Education

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Julie Schoonmaker / Duke University

Duke University’s year old union that represents adjunct faculty and non-tenured full time faculty may have a victory in the making. Votes are still being cast but union members are confident that their contract with the school will be ratified. The contract calls for raises and provisions for job security.

Gwendolyn Glenn / WFAE News

Monday was Clayton Wilcox’s first full day on the job as CMS superintendent. He was sworn in that morning after spending almost four months learning how the district operates and observing the often contentious student assignment plan process.

Charlotte School of Law is in the Charlotte Plaza Building at 201 S. College St.
Charlotte School of Law

Charlotte School of Law’s future looks bleaker as officials struggle to meet an August 10 deadline to show it’s financially strong and academically sound. The deadline was issued Wednesday by a UNC Board of Governor’s committee. If it's not met, the school’s license could be revoked.

Raising The Dropout Age Shows Varied Results

Jun 21, 2017
Christopher Sessums / Flickr

In North Carolina, you can legally drop out of high school at the age of 16 – except in two school districts in Catawba County – Newton-Conover City Schools and Hickory Public Schools. Both were given permission to raise the dropout age to 18 three years ago as part of a pilot program. These districts have seen some success, but they don’t owe it all to raising the dropout age.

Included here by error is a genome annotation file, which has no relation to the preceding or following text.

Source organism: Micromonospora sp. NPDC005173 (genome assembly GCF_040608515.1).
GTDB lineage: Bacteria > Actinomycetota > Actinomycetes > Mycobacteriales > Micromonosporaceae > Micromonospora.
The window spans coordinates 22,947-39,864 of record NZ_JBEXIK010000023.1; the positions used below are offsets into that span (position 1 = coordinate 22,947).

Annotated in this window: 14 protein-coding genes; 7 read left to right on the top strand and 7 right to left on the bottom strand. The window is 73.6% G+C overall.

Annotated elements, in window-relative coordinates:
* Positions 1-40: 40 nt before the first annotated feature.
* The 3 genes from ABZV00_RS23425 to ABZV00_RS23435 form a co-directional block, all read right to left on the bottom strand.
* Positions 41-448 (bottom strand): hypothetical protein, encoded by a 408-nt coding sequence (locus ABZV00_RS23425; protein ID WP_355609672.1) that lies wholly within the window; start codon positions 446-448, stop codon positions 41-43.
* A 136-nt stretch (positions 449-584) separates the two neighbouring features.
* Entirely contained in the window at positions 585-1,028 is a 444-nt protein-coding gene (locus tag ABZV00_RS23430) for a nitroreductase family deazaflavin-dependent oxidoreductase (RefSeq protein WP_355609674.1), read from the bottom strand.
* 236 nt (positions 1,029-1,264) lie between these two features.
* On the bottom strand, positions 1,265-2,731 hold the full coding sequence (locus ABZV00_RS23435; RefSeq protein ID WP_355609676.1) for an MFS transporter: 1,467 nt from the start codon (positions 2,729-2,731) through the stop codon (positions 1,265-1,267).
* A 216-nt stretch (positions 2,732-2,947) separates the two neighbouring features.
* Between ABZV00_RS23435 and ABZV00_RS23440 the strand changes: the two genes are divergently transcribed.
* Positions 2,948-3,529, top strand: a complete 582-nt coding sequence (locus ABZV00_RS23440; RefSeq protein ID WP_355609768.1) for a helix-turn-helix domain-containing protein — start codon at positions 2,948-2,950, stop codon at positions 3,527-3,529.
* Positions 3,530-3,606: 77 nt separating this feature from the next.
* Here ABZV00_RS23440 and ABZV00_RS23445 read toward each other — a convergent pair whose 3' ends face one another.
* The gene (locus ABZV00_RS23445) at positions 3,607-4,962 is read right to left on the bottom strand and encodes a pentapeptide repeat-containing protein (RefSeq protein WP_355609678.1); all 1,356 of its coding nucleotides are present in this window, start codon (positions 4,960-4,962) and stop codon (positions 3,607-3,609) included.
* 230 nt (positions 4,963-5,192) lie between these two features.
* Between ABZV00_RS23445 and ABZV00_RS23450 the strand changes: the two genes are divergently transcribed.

Gwendolyn Glenn / WFAE News

An after school program that serves low-income students may be cut if the Trump Administration has its way.  

Lisa Worf / WFAE

CMS now has a student assignment plan after a 6 1/2 hour meeting that was often contentious.

Gwendolyn Glenn / WFAE News

Tuesday night, the CMS school board meets to review the proposed student assignment plan and alternative proposals. The changes planned for William Amos Hough and Hopewell high schools are surely expected to come up.


Lisa Worf / WFAE

Charlotte School of Law students graduated Saturday, after winding down their final exams. 

Gwendolyn Glenn/WFAE

Charlotte-Mecklenburg Schools' proposed student assignment plan drew a big crowd Tuesday night. So many people turned up, many had to watch the public hearing on TVs outside the meeting chamber. It was an orderly crowd. About 90 people spoke. Many of them supported the plan, but just as many opposed it, mainly because their children would change schools under it. WFAE's Gwendolyn Glenn discusses the meeting with Morning Edition host Marshall Terry. 

Lisa Worf

Those who hope new CMS school boundaries will go a long way to breaking up concentrations of poverty will likely be disappointed Tuesday night. That's when CMS Superintendent Ann Clark releases her recommendations for how to proceed with the district's student assignment plan.   

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